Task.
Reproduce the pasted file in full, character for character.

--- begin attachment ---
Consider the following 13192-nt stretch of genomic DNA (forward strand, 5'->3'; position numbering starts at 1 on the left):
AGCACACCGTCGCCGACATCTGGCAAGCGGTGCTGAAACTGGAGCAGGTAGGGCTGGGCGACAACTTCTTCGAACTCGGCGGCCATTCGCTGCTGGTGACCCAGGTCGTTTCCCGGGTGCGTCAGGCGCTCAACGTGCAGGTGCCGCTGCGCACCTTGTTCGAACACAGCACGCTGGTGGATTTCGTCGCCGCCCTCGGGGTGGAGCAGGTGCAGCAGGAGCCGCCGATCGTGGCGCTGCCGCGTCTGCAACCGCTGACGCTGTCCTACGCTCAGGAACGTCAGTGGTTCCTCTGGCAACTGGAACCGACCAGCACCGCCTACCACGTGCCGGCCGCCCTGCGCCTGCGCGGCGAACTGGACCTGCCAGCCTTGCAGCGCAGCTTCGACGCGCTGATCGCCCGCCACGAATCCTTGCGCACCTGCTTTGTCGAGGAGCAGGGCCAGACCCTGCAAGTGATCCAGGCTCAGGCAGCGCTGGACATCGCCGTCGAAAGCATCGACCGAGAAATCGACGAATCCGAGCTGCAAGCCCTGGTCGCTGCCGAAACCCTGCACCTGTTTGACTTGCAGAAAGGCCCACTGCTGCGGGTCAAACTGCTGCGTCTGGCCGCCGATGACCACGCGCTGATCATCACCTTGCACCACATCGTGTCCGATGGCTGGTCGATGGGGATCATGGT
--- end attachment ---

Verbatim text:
Consider the following 13192-nt stretch of genomic DNA (forward strand, 5'->3'; position numbering starts at 1 on the left):
AGCACACCGTCGCCGACATCTGGCAAGCGGTGCTGAAACTGGAGCAGGTAGGGCTGGGCGACAACTTCTTCGAACTCGGCGGCCATTCGCTGCTGGTGACCCAGGTCGTTTCCCGGGTGCGTCAGGCGCTCAACGTGCAGGTGCCGCTGCGCACCTTGTTCGAACACAGCACGCTGGTGGATTTCGTCGCCGCCCTCGGGGTGGAGCAGGTGCAGCAGGAGCCGCCGATCGTGGCGCTGCCGCGTCTGCAACCGCTGACGCTGTCCTACGCTCAGGAACGTCAGTGGTTCCTCTGGCAACTGGAACCGACCAGCACCGCCTACCACGTGCCGGCCGCCCTGCGCCTGCGCGGCGAACTGGACCTGCCAGCCTTGCAGCGCAGCTTCGACGCGCTGATCGCCCGCCACGAATCCTTGCGCACCTGCTTTGTCGAGGAGCAGGGCCAGACCCTGCAAGTGATCCAGGCTCAGGCAGCGCTGGACATCGCCGTCGAAAGCATCGACCGAGAAATCGACGAATCCGAGCTGCAAGCCCTGGTCGCTGCCGAAACCCTGCACCTGTTTGACTTGCAGAAAGGCCCACTGCTGCGGGTCAAACTGCTGCGTCTGGCCGCCGATGACCACGCGCTGATCATCACCTTGCACCACATCGTGTCCGATGGCTGGTCGATGGGGATCATGGT